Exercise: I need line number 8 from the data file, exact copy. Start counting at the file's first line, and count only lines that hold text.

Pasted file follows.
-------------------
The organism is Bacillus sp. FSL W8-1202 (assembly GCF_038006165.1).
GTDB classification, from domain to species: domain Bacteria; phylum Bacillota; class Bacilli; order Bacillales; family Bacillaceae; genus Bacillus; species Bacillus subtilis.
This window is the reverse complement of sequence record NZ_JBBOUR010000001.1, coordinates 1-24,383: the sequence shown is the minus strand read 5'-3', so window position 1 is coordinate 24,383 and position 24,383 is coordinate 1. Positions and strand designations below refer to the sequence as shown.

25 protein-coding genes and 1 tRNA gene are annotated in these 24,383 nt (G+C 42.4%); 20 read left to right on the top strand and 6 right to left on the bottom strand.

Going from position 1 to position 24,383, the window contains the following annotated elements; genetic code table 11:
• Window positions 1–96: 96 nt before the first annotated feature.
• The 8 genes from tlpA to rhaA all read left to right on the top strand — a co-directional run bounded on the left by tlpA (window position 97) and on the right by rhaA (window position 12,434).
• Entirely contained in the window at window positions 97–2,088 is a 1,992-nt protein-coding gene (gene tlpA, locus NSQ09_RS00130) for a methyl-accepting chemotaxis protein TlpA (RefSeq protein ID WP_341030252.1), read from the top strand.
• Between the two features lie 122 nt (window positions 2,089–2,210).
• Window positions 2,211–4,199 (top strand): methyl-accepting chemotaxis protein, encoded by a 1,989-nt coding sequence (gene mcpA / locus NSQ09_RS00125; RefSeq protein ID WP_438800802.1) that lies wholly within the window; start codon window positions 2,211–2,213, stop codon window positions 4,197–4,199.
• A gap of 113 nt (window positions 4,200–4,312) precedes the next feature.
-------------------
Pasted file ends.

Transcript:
• Entirely contained in the window at window positions 97–2,088 is a 1,992-nt protein-coding gene (gene tlpA, locus NSQ09_RS00130) for a methyl-accepting chemotaxis protein TlpA (RefSeq protein ID WP_341030252.1), read from the top strand.